4Q Other objects and features of this invention will more fully appear from the following detail description, taken in connection with the accompanying drawings, in which:

Figures 1A and 1B are two parts of'a diagram- 5 matic longitudinal section of one of the preferred forms of machine embodying my invention;

Figure 2 is a sectional view, on an enlarged scale, of one of the details of the machine shown in Figures lA-lB; v

Figure 3 is a cross-sectional view taken on the line Ill-III of Figure 1B and looking in the direction of the arrows;

' Figure 4 is a cross-sectional view taken on the line IVIV of Figure 1A and looking in the group of sheets is pulled across thetop of the I invention.

thin and lar machine.

swap of the hands.

Figure is a diagrammatic bottom view illustrating part of one form of process involving my invention;

Figure 6 is a plan view manifold set comprises three sheets of writing paper 2|, 22 and 23 and two sheets of interleaf carbon paper 24 and 25. The sheets of writing paper 2|, 22 and 23 may be blank or may have any desired form printed thereon.

Each sheet of writing paper 2| and 22, except the last sheet 23, has a line of adhesive 26 on its back along the upper edge which secures it to the underlying sheet of carbon paper 24 or 25.

The upper; edges of the sheets of carbon paper 24-25 are provided with a row of notches 21 which, in the manifold set illustrated, are semicircular inv shape. The notches 2| expose semicircular areas 28 on the upper surfaces of each of the writing sheets 22 and 23 below the top sheet 2| and allow each of the lower writing sheets 22 and 23 to adhere at these areas 23 to the line of adhesive 26 on the back of the writing sheet immediately above. Thus each writing sheet is secured by the line of adhesive 26 to the sheet of carbon paper immediately below it and to the next writing sheet, and the entire manifold set forms a single assembly. It may illustrating a succeeding step in the process illustrated in Figure 5;

One of the processes by which the manifold set shown in Figure 11 can be assembled is illustrated in Figure 5, which-shows, in a diagrammatic' manner; the movement of the various sheets as seen' from underneath. As illustrated in Figure 5, the process is arranged for making a three partform, that is, a manifold form or set having three writing sheets as in the form shown in Figure 11. The preliminary steps in the process consists of printing the three forms on sheets =of paper, printing two, four, six or other even number of forms on' each sheet acranged in alternate arrangement in the pile 32 as shown in Figure 5.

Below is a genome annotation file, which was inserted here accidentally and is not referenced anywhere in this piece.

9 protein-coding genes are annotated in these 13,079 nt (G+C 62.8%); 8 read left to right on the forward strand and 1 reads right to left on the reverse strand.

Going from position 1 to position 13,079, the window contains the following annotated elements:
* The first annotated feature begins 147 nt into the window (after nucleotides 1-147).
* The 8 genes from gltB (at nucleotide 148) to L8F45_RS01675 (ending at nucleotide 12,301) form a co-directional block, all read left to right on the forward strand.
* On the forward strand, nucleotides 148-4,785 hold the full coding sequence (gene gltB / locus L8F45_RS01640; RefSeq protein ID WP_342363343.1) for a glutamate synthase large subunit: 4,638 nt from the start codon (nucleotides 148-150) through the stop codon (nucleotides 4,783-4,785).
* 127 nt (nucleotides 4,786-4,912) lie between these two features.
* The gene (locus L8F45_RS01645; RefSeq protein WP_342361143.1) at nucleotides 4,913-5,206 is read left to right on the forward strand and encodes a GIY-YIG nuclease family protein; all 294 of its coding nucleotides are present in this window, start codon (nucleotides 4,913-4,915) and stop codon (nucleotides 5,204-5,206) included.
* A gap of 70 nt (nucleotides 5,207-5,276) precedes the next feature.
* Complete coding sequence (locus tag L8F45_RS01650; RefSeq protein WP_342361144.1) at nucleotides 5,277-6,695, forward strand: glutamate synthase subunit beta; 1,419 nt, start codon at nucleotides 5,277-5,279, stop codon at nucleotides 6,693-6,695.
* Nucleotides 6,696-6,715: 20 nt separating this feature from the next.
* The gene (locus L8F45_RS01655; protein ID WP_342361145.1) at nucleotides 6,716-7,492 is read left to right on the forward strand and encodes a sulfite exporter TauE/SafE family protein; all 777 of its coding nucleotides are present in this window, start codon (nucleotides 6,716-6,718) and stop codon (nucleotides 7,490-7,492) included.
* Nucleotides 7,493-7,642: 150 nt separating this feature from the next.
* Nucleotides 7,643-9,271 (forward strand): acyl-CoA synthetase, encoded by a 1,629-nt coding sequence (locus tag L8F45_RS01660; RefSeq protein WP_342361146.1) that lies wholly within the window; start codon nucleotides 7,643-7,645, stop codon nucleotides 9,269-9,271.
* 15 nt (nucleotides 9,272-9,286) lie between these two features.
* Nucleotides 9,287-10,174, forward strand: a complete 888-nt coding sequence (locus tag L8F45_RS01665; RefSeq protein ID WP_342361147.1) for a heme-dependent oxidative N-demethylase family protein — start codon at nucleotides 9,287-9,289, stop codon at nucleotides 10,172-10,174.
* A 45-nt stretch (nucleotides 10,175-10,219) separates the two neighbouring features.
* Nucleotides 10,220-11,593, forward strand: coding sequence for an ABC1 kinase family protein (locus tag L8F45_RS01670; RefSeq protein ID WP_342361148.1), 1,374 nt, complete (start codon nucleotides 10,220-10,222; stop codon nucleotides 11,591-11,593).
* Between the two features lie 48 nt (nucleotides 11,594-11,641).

The carbon paper is supplied from a roll 34 from which it comes in a continuous web 35. As

' the carbon paper 35 1s unrolled from the roll 34 be noted that the adhesive 26 lies entirely between the sheets of paper and does not cover the edges of the sheets. Because of this fact, and the fact that the layers of adhesive are quite do not materially increase the thickness of the manifold set, the fact that thesheets of paper are secured together does not interfere in any way with their being fed into the feeding rolls of a typewriter, bookkeeping or simi- Each of the writing sheets 2|, 22 and 23 is provided with a row of slit perforations 23 across the head of the sheet immediately below the line of adhesive 26. The lines of perforations. 23 allow the main portions of the sheets 2|, 22 and 23 to be readily detached from'the secured-together portion when it is desired to separate the sheets. In order to facilitate this operation, each of the carbon sheets 24-25 is provided A with a thumb-cut 3| in its lower edge, the thumbcuts in the separate carbon sheets being placed one above the other so that the three writing sheets 2|, 22 and 23 may be grasped between the thumb and finger at this point without grasping the carbon sheets'2425. The writing sheets interleaf relation with the carbon sheets 24 and 25, leaving the carbon sheets 24 and 25 attached a row of holes 36 is punched down its center and notches or thumb-cuts 3| are punched along its of the web 35, sheets A and .B for the first-and second forms are being removed one at a time from the pile 32 and moved' to a first assembly station 38, one sheet A or B being thus moved for each carbon sheet 31 that is formed. At the same time, sheets C for the third form are being removed one after another from the pile 33 and are also moved to the assembly station 38. However, the sheets C are removed from the pile 33 only half as fast as the carbon sheets 31 are formed and half as fast as sheets A or B are being removed from the pile 32. Thus one sheet C isremoved from the pile 33 for every other sheet removed from the pile 32.